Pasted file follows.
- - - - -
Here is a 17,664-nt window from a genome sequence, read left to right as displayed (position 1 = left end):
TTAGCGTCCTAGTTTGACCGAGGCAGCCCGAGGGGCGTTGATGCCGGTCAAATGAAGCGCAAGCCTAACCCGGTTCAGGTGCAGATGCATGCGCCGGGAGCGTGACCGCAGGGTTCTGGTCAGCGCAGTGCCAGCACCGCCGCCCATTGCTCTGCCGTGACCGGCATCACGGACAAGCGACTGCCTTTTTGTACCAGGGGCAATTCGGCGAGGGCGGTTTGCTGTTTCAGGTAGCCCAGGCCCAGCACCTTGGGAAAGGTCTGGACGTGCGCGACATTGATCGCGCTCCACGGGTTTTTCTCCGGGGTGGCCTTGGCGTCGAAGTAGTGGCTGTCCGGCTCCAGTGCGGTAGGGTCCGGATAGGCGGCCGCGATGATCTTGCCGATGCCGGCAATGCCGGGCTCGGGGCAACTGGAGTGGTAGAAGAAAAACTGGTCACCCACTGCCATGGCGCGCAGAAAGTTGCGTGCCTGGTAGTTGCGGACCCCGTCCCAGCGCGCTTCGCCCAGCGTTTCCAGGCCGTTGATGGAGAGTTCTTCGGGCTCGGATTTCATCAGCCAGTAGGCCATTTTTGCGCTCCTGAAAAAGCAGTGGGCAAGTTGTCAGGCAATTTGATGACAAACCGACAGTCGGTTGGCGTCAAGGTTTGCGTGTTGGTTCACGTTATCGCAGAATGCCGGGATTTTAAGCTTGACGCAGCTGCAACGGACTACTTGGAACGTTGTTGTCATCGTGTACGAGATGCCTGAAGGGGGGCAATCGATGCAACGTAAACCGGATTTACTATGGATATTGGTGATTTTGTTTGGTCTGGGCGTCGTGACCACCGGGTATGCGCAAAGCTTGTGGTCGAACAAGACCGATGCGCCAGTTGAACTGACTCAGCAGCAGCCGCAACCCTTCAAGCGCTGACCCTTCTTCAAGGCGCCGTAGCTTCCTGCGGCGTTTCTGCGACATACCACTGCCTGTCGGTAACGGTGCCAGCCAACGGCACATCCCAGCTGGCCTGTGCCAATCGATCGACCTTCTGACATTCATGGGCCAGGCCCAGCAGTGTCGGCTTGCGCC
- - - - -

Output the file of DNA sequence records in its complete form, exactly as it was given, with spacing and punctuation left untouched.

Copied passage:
Here is a 17,664-nt window from a genome sequence, read left to right as displayed (position 1 = left end):
TTAGCGTCCTAGTTTGACCGAGGCAGCCCGAGGGGCGTTGATGCCGGTCAAATGAAGCGCAAGCCTAACCCGGTTCAGGTGCAGATGCATGCGCCGGGAGCGTGACCGCAGGGTTCTGGTCAGCGCAGTGCCAGCACCGCCGCCCATTGCTCTGCCGTGACCGGCATCACGGACAAGCGACTGCCTTTTTGTACCAGGGGCAATTCGGCGAGGGCGGTTTGCTGTTTCAGGTAGCCCAGGCCCAGCACCTTGGGAAAGGTCTGGACGTGCGCGACATTGATCGCGCTCCACGGGTTTTTCTCCGGGGTGGCCTTGGCGTCGAAGTAGTGGCTGTCCGGCTCCAGTGCGGTAGGGTCCGGATAGGCGGCCGCGATGATCTTGCCGATGCCGGCAATGCCGGGCTCGGGGCAACTGGAGTGGTAGAAGAAAAACTGGTCACCCACTGCCATGGCGCGCAGAAAGTTGCGTGCCTGGTAGTTGCGGACCCCGTCCCAGCGCGCTTCGCCCAGCGTTTCCAGGCCGTTGATGGAGAGTTCTTCGGGCTCGGATTTCATCAGCCAGTAGGCCATTTTTGCGCTCCTGAAAAAGCAGTGGGCAAGTTGTCAGGCAATTTGATGACAAACCGACAGTCGGTTGGCGTCAAGGTTTGCGTGTTGGTTCACGTTATCGCAGAATGCCGGGATTTTAAGCTTGACGCAGCTGCAACGGACTACTTGGAACGTTGTTGTCATCGTGTACGAGATGCCTGAAGGGGGGCAATCGATGCAACGTAAACCGGATTTACTATGGATATTGGTGATTTTGTTTGGTCTGGGCGTCGTGACCACCGGGTATGCGCAAAGCTTGTGGTCGAACAAGACCGATGCGCCAGTTGAACTGACTCAGCAGCAGCCGCAACCCTTCAAGCGCTGACCCTTCTTCAAGGCGCCGTAGCTTCCTGCGGCGTTTCTGCGACATACCACTGCCTGTCGGTAACGGTGCCAGCCAACGGCACATCCCAGCTGGCCTGTGCCAATCGATCGACCTTCTGACATTCATGGGCCAGGCCCAGCAGTGTCGGCTTGCGCC